Proved: Siblings sent to mate in Sariska
Almost a year after the Hindustan Times expose (Rajasthan govt sent tiger siblings to repopulate Sariska, June 29, 2009), a National Tiger Conservation Authority report has finally admitted that DNA tests conducted by Bangalore-based National Centre of Biological Sciences found the big cats to be siblings. Jay Mazoomdaar reports.delhi Updated: Jun 22, 2010 03:02 IST
Almost a year after the Hindustan Times expose (Rajasthan govt sent tiger siblings to repopulate Sariska, June 29, 2009), a National Tiger Conservation Authority (NTCA) report has finally admitted that DNA tests conducted by Bangalore-based National Centre of Biological Sciences (NCBS) found the big cats to be siblings.
The HT investigation exposed how, between June 2008 and February 2009, two sisters and their half-brother were picked up arbitrarily from Ranthambore and sent to Sariska. Siblings often find it difficult to breed and when they do, it leads to acute inbreeding depression. In spite of regular mating, the Sariska tigers have so far failed to breed.
This January, the NTCA ordered DNA tests on tigers of Ranthambore and Sariska, to ascertain breeding compatibility before shifting any more of them and commissioned a field study by Aparajita Datta, member, NTCA, and AJT Johnsingh, former professor, Wildlife Institute of India.
Referring to the Hindustan Times investigation in their report submitted earlier this month, Datta and Johnsingh observed: "The media report is correct in saying the genetic analysis should have been conducted prior translocation to assess the relatedness of the animals when establishing a new population."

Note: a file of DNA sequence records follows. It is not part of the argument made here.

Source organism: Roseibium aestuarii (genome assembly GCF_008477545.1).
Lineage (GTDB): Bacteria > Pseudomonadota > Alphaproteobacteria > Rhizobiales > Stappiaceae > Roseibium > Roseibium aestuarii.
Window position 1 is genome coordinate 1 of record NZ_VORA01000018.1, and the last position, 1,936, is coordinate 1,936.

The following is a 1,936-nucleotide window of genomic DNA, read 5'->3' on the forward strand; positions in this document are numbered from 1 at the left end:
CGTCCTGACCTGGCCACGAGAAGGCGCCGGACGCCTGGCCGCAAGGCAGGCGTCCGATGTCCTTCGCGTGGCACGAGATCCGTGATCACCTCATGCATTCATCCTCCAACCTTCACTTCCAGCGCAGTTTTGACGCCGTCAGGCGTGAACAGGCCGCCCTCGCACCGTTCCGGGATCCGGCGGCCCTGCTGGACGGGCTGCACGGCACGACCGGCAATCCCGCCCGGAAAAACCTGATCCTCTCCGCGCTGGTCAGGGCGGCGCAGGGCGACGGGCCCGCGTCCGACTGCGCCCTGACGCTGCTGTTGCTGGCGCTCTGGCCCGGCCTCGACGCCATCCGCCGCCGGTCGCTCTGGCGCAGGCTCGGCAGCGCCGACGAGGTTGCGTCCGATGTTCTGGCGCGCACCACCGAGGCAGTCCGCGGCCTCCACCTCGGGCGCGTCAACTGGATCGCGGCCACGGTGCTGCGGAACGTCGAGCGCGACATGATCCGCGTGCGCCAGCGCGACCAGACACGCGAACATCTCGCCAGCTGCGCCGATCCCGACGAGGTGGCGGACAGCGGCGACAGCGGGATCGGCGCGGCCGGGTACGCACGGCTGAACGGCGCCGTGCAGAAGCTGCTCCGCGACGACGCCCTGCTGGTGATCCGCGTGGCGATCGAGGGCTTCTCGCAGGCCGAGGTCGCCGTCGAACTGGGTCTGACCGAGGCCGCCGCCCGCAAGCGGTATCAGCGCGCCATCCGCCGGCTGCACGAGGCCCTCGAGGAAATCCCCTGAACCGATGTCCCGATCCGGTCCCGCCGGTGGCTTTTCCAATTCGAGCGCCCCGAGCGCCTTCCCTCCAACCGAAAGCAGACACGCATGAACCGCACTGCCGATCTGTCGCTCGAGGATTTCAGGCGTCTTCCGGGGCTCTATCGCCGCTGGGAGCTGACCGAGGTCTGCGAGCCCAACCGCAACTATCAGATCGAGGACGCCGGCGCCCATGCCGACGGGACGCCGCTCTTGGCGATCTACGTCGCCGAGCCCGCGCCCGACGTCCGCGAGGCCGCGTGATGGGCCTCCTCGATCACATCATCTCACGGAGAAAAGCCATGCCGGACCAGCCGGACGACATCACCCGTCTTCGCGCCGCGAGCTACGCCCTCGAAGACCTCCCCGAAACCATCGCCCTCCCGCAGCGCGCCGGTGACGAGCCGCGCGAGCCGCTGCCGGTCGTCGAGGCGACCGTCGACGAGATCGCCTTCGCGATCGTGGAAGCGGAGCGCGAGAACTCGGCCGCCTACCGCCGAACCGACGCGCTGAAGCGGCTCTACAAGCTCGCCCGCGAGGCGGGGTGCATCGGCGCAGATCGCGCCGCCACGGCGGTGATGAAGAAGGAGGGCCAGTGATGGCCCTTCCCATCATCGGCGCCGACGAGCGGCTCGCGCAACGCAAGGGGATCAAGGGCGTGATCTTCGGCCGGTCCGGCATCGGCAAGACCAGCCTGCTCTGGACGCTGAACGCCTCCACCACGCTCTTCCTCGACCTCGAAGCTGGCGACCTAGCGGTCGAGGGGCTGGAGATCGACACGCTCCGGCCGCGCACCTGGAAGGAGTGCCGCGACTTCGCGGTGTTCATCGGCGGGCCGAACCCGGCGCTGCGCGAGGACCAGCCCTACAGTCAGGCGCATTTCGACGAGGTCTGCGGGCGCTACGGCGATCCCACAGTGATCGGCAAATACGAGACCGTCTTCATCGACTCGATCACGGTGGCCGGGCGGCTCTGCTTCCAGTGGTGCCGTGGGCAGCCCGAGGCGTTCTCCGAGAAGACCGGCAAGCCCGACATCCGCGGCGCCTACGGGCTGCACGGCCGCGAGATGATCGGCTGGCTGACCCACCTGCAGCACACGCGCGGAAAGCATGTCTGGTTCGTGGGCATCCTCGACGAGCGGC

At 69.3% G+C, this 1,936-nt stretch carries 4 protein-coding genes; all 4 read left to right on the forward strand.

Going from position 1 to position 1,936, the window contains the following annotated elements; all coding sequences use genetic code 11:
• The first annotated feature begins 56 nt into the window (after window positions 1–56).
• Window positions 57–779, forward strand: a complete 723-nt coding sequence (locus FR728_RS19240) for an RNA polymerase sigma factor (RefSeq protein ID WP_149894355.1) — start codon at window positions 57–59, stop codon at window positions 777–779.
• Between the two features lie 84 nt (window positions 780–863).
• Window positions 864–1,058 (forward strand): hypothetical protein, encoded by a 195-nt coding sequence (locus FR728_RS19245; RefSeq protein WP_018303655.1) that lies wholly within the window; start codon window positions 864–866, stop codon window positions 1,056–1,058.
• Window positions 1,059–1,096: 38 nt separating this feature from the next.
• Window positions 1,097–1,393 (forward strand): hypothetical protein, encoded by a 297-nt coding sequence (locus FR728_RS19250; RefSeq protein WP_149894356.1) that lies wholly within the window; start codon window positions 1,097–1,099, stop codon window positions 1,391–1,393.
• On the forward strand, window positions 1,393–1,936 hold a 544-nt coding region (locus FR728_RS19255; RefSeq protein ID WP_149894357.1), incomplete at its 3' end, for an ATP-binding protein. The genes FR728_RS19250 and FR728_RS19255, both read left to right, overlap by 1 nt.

The report further noted: "From the three scat samples meant to be of the three different individual tigers now in Sariska…male and female have been found to be highly related suggesting that they are…siblings."
Rajasthan forest department has all along claimed that the two Sariska tigresses were half-siblings born to the same mother but the male tiger sent to Sariska was unrelated to them.
Meanwhile, though NCBS received scat sample for DNA tests from Ranthambhore only last week, the NTCA has decided to translocate two big cats that have moved out of the national park to adjoining under-protected forests.
“The scientific studies will continue but we need to urgently shift these two tigers -- a male in Kela Devi sanctuary and a female near Kota. Their future is anyway uncertain in these disturbed forests and they will get a second chance in Sariska," said Dr Rajesh Gopal, member-secretary, NTCA.
However, as Sariska is scheduled to receive its fourth tiger on July 4, after a 15 month moratorium, the state forest officials are again looking to take the easy way out.
"The NTCA plan is commendable. But the field officers have been trying to tranquilize those two tigers for quite some time without success. Wary, now they are seeking to widen their options by randomly targeting easy tigers from inside the national park," said Fateh Singh Rathore, ex-conservator, Ranthambhore.
An agency report on Sunday quoted a senior state forest official as saying that NTCA-appointed experts Datta and Johnsingh had submitted a list of 10 probable tigers in Ranthambore, of which two would be picked for translocation. "As only two tigers have to be shifted, the wide choice of ten tigers would prevent a delay in executing the big cat relocation plan," the official was quoted anonymously.
However, the report submitted by Datta and Johnsingh noted that the state forest officials themselves furnished a list of 9-12 tigers they deemed fit for relocation. The experts explicitly pointed out that they were "unable to comment on the suitability of most of these animals" and that there was "limited scientific information available…to make decisions based on objective scientific criteria".
Their report, therefore, recommended capturing only the two animals outside the national park and warned against selecting any other individual without determining their (genetic) relatedness.
Mazoomdaar is an independent journalist